Saturday, September 23, 2017

Mother! Review

Mother 2017 Poster
Darren Arnofsky once again pushes the limits of film making and has divided audiences. Even in my own house, things are divided when it comes to this movie. There is no “one” consensus that I’ve seen online from reviewers, and fans alike. Everyone has an opinion, and you can take this movie in two very different directions. It is a scary film in one way, but it is not a horror movie in the traditional sense. It’s a claustrophobic, pretentious art film with some incredible acting, and some very unique elements that keep you on your feet, even if it does drag a little through the middle of the movie.

The premise is simple enough, but the details are where things get really murky. The story follows a writer who is struggling to come up with his next hit book, and is having a hard time. He is living in the middle of nowhere, the woods, with his wife, and they are living a quaint lifestyle. But then a stranger shows up and throws a wrench into their world, only to have his wife come in and step all over their life, and ruin a set piece that is the life blood of the story. Things continually get out of hand, as the story unfolds and you find out that people are starting to discover that the famed artist and writer lives there, which then prompts chaos as the movie goes on. But if that’s not enough, the main characters go through a pregnancy, and delivery of a baby, only to have it worshiped by the followers of the poet, and beyond. But that’s only glossing over the surface, because this movie throws you into a centrifugal forced loop before dropping you off in another dimension, as only Arnofsky can do.

Javier Bardem was in this movie where he played a man dying of cancer in “Biutiful”. I loved that movie, and this felt a lot like that performance. He was brooding, emotional, and it seemed like he was dying again. Jennifer Lawrence was squarely in this movie, as the camera had her reactions, face, and much more for a lot of it. Even sequences that were meant to be blistering, and shocking, showcased her face and the transitional elements of computer graphics, alongside her face and aging process rather than stepping back. One reviewer said this was claustrophobic, and I tend to agree.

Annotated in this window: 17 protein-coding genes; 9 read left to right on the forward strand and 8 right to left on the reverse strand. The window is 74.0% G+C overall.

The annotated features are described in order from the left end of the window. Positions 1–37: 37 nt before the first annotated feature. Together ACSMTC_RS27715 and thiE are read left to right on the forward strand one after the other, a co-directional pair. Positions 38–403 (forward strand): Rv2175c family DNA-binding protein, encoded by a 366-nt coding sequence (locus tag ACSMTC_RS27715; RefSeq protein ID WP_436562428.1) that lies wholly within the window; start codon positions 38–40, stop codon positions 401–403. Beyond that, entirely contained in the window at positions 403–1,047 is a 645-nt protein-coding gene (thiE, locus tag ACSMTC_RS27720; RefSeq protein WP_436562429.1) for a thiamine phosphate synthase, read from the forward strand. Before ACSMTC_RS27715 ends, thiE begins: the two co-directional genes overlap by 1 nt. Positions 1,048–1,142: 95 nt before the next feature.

There’s no music. That threw me off. There’s a lot of Foley work, and a lot of scary moments with blood, cursing, and nightmarish situations that all pose to be alliteration to many tales of religious ceremony. I can count all of them, but you only get them if you are religious or are a scholar of any sort of divinity. If you’re not, then you’re going to think this movie is about the creative process, or about marriage, or about mother Earth. There’s so many symbolic elements, and yet nothing really prepares you for what seems like a lazy bit of writing at the end.

Like my review of “Time Crimes”, I think this is a good movie as a stand alone tale. However, it falters in that it is very pretentious, on the edge of preaching to the audience, while inserting so much symbolism that it loses connection with the audience many times. It’s a long movie to watch, and one that will grab your attention, but it is not horror, it’s not really scary, and you really have to be an intellectual to grab all of the things that Arnofsky is throwing you at you.

Mother! Will either bore you, or make you think long after it’s over. For me, it made me bored, then made me think, before I gave up on it again. It’s not a bad movie, it’s just not horror, and to me, felt a lot like an Italian Art House picture instead of a major film from the states. It’s not bad, it’s just not as good as some people think.

Friday, September 8, 2017

It (2017) Review

It Poster (2017) 
“It” by Stephen King is a 1200 page behemoth of a book. I couldn’t finish it within 21 days. I borrowed it from the library, and couldn’t finish it fast enough, and I’m now on a waiting list to get it again. In the mean-time, I was able to see the new movie that is based on the film. The movie of course is a remake of the mini-series, and is now split into two movies, one focusing on the youth of the characters and one that focuses on the adults. So here we are in 1989, and we are introduced to the main characters, and follow through fast pop culture references, and horror infused elements starting with Pennywise showing up and showing his true colors.

The visual design of this movie is great. Don’t get me wrong. There are some great elements of modern computer graphics throughout. There’s a lot of elements that just bring the nightmare to reality, and Pennywise this time around is far more devious than anything you’ve seen on the screen. However, it’s in that piece that you start to feel left out by the book’s creative alluring clown, and start to just get a creepy vibe that was fueled within “American Horror Story”.